Social events overcome ‘disappointing turnout’ at Royal*2017*Royale

By Jesse Robitaille

For the third time in less than a decade, the annual convention of The Royal Philatelic Society of Canada (RPSC) was held in Québec, where attendees – although sparse – were treated to a “uniquely Québec event.”

Recently held in Dorval in 2011 as well as Québec city in 2008, the RPSC Convention returned to “la belle province” for its 89th edition this May 26-28; however, this year’s three-day show, held at Hôtel Mortagne in Boucherville, saw a “disappointing turnout” according to outgoing RPSC President George Pepall.

“We certainly ate well throughout the weekend,” he said, recalling the three-course wine and cheese function as well as the awards banquet. “It was fun, and a uniquely Québec event.”

Pepall added the hotel was a “perfect venue” for a philatelic convention.

“There are marvellous facilities all in one structure, both for the ongoing events throughout the weekend and the display itself with the dealers surrounding the hall, but attendance wasn’t what we’d like it to be,” he said.

“We didn’t have the foot traffic that we would’ve wanted and might’ve expected in a bigger community, but you have huge support there from the local politicians, especially the mayor, Jean Martel.”

Pepall also commended the “high degree of bilingualism” displayed at this year’s convention.

“We anglophones made an effort,” he said, adding both he and incoming President Jim Taylor, of Calgary, Alta., made speeches in French.

“Fortunately, people appreciate the effort, and although our French is fractured and mangled somewhat, nobody really minds. It seems to show regard or respect for the French language and for the Francophone community in Canada.”

LOW TURNOUT

Apprentice judge Robert Pinet, who was completing his third apprenticeship session at the convention in Boucherville, agreed attendance was “low” throughout the weekend.

“In terms of the turnout, I’m not sure why it was so low,” he said, adding organizers “could have maybe done more to advertise it.”

“That, I think, they will have to look at.”

Despite the show’s low attendance, Pinet said it wasn’t for lack of trying.

“As an apprentice judge, you’re not given any kind of honorarium – and I wasn’t – but I was entitled to free meals. Judges were given a choice of honorarium or free food and board,” he said. “The room set aside for deliberation was really nice. The banquet was well done. From the point of view of being a judge and the way I was treated at the Royal, it was really quite well done.”

DIFFERENT APPROACHES

“I think Royals are always fun,” said Charles Verge, who’s a Fellow of The RPSC. “They’re all different because you’re in a different community all the time, and they have different approaches and different social events.”

Verge said dealer turnout – as with general attendance – varies year to year, but there’s a “hardcore group of dealers who go to every Royal,” he added.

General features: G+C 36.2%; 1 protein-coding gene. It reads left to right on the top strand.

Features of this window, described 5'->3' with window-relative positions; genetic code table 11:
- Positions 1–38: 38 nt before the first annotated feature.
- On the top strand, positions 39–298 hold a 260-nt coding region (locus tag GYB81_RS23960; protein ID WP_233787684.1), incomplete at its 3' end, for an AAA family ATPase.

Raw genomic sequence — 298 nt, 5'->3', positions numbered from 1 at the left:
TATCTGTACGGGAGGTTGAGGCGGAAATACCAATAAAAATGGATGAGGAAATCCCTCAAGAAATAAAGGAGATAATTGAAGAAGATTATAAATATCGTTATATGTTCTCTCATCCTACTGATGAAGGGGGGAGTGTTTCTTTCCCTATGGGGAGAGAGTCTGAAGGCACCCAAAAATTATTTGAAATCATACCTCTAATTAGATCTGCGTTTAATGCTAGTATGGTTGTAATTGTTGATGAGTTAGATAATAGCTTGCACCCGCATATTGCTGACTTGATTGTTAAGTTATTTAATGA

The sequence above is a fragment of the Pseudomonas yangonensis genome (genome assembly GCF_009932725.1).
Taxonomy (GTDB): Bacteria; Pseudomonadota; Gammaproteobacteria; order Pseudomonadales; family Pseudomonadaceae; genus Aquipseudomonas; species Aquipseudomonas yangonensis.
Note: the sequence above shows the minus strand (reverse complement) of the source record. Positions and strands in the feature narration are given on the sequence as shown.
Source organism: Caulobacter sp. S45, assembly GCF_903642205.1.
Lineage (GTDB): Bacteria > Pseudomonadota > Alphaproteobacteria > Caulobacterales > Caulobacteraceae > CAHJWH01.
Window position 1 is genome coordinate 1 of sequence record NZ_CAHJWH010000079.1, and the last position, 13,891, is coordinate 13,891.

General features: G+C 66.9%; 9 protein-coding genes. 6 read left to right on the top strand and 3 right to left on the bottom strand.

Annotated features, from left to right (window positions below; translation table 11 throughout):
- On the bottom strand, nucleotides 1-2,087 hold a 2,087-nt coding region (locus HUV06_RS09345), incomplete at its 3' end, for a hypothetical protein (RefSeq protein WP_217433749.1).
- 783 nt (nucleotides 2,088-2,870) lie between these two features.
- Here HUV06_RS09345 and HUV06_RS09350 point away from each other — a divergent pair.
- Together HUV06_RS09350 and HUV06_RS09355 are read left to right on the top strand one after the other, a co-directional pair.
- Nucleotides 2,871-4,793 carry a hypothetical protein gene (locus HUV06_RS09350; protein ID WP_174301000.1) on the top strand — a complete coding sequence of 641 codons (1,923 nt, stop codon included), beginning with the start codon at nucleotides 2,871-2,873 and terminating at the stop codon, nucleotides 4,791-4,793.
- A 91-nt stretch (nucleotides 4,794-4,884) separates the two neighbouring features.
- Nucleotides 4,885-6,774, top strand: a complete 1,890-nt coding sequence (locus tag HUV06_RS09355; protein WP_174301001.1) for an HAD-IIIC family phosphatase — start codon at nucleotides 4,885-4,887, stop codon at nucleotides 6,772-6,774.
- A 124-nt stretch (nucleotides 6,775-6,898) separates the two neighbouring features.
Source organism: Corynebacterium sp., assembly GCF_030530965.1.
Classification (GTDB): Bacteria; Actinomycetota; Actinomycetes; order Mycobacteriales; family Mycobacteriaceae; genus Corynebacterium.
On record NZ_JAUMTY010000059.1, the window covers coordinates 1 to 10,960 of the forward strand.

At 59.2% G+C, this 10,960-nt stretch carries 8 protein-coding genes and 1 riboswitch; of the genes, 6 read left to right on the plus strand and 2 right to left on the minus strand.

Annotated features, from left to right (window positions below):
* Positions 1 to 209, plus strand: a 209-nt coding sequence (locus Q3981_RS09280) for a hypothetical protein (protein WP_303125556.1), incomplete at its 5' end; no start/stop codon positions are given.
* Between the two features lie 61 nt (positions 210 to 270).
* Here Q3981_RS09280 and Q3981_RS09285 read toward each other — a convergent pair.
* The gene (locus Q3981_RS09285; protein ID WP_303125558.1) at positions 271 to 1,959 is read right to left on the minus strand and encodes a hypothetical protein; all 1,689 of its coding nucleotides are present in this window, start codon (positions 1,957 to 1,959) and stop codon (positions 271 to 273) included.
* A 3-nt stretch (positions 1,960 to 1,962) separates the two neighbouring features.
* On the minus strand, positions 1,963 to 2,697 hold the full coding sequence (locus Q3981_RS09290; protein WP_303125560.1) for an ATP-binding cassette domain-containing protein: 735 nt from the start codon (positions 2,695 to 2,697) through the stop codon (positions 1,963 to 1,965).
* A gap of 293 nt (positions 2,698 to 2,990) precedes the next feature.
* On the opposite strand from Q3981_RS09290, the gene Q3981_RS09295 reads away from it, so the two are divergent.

“They’re very supportive of the society, which I think is important, but it’s also a factor of the venue and how much space you have. There were Royals with 400 frames of exhibits and 40 dealers, but they had the venue to do that. When you have a room the size of the one in Boucherville, there’s a limit to how many frames of exhibits you can put in and how many dealers you can have,” said Verge, who added he’s “always impressed and surprised by the organizing committees who take on putting a show like this on.”

Pepall, who was president of The RPSC for eight years, said every Royal is unique.

“There’s a sameness about them, one to another, but there are unique features as well. Sometimes it’s the quality of the exhibition, or sometimes it’s the volume and variety of dealers, including some international ones, which is increasingly a problem,” he said, adding international travel is “a hassle” for most dealers.

“That concerns us because they really bring a lot of new material with them as well as new approaches that are helpful to our collectors and our exhibitors.”

Pepall said his first step as past president is to produce a timeline for Taylor, the society’s new president, so there are no “unexpected surprises” during the transition in leadership.

“He’ll know at least a little bit in advance when to expect certain things, and that starts with the deadlines for the six issues per year of The Canadian Philatelist, but also the membership renewal towards the end of the year,” said Pepall.

“Then it’s preparation for future conventions, for which there have to be reports requested from directors and agendas drawn up for the three meetings that take place during the convention. All of that needs some preparation, and a new president doesn’t need the problem of being surprised.”

See the next issue of CSN for a review of The RPSC’s annual general meeting.

For more information, visit rpsc.org.

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